Wednesday, 30 January 2008

Weekend in Kings Lyn

David had worked out the closest coastal area...well it seems that we have moved to the place in the UK the furthest from the sea! We also liked Kings Lyn, the last time we were in that area, so when got the urge to go away, we waited for a favourable weather forecast....and using the net, I found a bed for the night, and come Saturday morning, we had an early start.

Everything else was pot luck, and mostly it went well. The weather was the finest we had had for a few weeks and the journey went smoothly. First stop found us looking round St Mary in the little hamlet of Fotheringhay. The impact of the Church on the skyline was due in part to its proportions. Then we stopped in Wisbech, where I picked up some snowdrops etc in pots from the market, to help bring a little of spring to the garden back home.

Finally in Kings Lyn, we explored the old historic part bathed in a watery winter sun. The Custom House is open, and well worth a visit. As we walked around we were weighing up the best place to eat. The first and best place we found was Maggie's. That evening we had a delightful meal, delicious and with very good service. I definitely recommend this place and Nick Anderson the chef came out to chat at the end of the evening. Home made bread was ample and delicious, and excellent dishes of local food expertly cooked.

Sunday morning, on the way for our walk by the sea, we stopped at Castle Rising. The few hours we spent there and the meal we had the previous night, on their own were worth the drive. We did the full tour of the Castle, then walked round the village, spying two lovable Gloucester Old Spot pigs, sheep, snow drops, sheep a grazing etc. After fish and chips out in the open by the sea and a walk in the fresh air, we wound our way back home. Driving westward with the sun straight in the eyes we got home, in time t0 unpack and gently unwind.

Panic set in though, when I looked for my shawl to snuggle under as we watched our regular Sunday evening show: Kingdom, staring Stephen Fry, which by the way is set in the areas surrounding Kings Lyn. I had left my shawl at the hotel!!!!!! It had got mixed up with the bedding, as I had used it to keep warm.
I went to bed with a heavy heart having been told by the duty person at the hotel that none had been handed in but that the Chambermaid would be consulted in the morning. So many thoughts went through my head. I mourned my shawl, knitted up from a donation and handed out at the Wroughton Library Group, form whom we never knew. The Wool was lace weight and had been hand spun and dyed, I had the wind the lot by hand, then select the best fit from the coloured balls which I knitted up to a Shetland pattern. There are so many memories woven into this piece, I felt a sense of loss, but then gradually I started to think about the possibilities: would we be reunited, or would this be the opportunity to order new yarn from Shetland and knit up another one? I decided that either would be fine as I fell asleep.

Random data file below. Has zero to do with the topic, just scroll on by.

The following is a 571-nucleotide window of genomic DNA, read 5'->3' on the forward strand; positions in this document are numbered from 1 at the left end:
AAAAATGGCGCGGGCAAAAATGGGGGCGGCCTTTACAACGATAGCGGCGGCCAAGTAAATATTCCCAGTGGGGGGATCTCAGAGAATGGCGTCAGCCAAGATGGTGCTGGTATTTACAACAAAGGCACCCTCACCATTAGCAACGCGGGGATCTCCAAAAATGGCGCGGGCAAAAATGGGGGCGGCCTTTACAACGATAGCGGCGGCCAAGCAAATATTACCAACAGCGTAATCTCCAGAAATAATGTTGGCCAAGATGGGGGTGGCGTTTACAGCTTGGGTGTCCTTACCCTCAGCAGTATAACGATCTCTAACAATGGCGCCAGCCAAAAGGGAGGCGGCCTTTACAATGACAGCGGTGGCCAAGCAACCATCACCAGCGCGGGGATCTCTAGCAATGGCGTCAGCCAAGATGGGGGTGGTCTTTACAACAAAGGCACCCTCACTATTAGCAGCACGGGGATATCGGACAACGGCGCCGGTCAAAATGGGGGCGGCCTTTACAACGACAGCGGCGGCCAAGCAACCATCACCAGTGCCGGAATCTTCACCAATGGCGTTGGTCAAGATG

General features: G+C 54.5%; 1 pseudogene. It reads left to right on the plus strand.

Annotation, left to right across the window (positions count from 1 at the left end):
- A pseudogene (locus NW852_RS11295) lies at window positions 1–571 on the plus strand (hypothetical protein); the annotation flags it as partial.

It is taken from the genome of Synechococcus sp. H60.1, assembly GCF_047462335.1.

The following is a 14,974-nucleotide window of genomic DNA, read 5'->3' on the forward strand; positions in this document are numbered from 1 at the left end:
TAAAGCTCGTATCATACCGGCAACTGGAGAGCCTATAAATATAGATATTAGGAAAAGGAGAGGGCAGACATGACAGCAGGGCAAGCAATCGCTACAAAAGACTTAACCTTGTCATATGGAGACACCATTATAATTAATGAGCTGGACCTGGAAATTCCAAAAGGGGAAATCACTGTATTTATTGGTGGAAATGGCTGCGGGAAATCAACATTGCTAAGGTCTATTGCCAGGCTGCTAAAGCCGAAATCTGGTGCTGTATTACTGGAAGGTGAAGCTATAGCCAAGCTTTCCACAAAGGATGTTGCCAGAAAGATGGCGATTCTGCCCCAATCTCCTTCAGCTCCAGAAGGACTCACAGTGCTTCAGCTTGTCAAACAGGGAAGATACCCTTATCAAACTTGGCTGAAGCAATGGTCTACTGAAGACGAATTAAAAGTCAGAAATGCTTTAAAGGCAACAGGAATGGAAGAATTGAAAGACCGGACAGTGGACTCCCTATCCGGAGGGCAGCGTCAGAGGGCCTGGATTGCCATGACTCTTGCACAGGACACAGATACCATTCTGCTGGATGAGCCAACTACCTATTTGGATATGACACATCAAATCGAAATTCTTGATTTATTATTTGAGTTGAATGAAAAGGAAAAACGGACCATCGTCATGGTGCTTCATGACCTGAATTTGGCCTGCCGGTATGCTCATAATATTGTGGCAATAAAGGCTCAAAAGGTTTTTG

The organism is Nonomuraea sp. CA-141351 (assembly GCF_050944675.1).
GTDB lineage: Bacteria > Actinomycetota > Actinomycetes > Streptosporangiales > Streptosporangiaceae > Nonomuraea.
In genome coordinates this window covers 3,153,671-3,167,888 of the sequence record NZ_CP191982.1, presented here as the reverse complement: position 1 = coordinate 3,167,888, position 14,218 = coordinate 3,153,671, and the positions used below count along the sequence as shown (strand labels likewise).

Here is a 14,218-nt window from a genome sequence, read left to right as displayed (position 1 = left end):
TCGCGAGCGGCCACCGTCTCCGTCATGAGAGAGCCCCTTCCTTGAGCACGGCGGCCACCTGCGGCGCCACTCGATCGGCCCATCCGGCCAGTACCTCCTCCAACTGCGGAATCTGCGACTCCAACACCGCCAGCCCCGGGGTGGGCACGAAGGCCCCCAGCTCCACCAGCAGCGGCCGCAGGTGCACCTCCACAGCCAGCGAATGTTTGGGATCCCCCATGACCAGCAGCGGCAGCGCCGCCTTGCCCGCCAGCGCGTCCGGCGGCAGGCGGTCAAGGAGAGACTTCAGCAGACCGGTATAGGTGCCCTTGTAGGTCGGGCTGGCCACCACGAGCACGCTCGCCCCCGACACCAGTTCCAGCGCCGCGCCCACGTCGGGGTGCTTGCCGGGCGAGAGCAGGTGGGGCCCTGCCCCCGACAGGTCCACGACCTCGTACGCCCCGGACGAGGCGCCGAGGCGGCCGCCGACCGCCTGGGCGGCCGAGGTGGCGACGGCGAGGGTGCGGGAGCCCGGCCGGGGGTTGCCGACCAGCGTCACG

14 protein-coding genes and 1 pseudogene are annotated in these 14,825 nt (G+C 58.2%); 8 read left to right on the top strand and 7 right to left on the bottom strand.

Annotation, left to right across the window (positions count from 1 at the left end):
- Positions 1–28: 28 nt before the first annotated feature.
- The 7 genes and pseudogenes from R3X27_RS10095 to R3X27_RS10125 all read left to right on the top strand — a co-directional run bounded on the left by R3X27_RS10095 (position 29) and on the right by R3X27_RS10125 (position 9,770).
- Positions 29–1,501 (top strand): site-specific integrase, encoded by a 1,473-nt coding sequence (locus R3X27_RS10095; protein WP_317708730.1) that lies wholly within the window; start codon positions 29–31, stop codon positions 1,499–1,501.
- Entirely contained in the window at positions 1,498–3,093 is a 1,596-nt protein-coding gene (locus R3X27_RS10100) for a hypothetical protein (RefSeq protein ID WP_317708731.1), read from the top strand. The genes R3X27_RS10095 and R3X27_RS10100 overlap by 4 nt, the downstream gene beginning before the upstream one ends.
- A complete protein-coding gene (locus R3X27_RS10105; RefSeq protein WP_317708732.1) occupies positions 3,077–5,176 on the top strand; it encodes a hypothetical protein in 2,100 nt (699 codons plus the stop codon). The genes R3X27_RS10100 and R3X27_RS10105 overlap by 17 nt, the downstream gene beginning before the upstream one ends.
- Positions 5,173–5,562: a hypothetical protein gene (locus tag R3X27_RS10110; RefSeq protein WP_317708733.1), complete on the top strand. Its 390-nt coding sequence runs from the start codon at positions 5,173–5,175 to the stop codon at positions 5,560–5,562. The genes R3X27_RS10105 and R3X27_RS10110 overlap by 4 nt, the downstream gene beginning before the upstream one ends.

Early Monday more phone calls to the hotel yielded good news. The duty staff member whom I had spoken to decided to phone up the chambermaid as she wanted to make sure that my shawl did not inadvertently get sent off with the early laundry. The shawl had been found on the Sunday morning but had been placed not usually used for lost items, so thanks to all, the shawl and I shall be reunited later this week via Royal Mail.
Monday was a very good day and the sun shone!

Saturday, 19 January 2008

Blocking a Swallow Tail Shawl

Its the second time I've knitted this pattern which I took from my first copy of Interweave magazine. The yarn is a blend of cashmere and silk, and is lovely and warm, and washes well. The whole piece weighs less than 20 grams.
I wear the original one, most days, and it is like a warm breath down my back and no weight at all. I call this my tucker, and when I am wearing it, I feel wonderful, just like wearing some favourite perfume.

A tucker as in 'best bib and tucker', was an important part of a ladies dress dating back several centuries.
My knitting muse, the extreme knitter, and extremely good knitter, introduced me to lace knitting, and Sharon Miller. It was from Sharon that I bought my dressing rods. Today I had yet another further improvement in my dressing technique! I used the drying stand and whilst threading the rods through the edge of the lace, I discovered that I could use the corner construction of the drier to keep the rods square and tensioned. Along the long edge, as well as threading the rod through the edge, I also wove a wire in and out through the shawl and the mesh which forms the bed of the drier. The shawl is well aired and has dried far more quickly than on a towel which I had used up to now. On the towel I also found that it was not easy to anchor the pins themselves in order to keep the right tension on the piece to be blocked.
I started this shawl on Christmas Day and cast off the last stitch on 17 January, and now it is ready to give to a new knitting friend whom I met on an my first knitting day course led by Debbie Abrahams.

Tuesday, 8 January 2008

Happier New Year

I just can't believe how long it is since I last posted. Perhpas a New Year's resolution, will be to visit at leat once a week!

I shall forgive myself, s beeing poorly is not a nice thing, and I need to look forward to a new year with interesting things to do, kind people to please and be pleased by, and better health!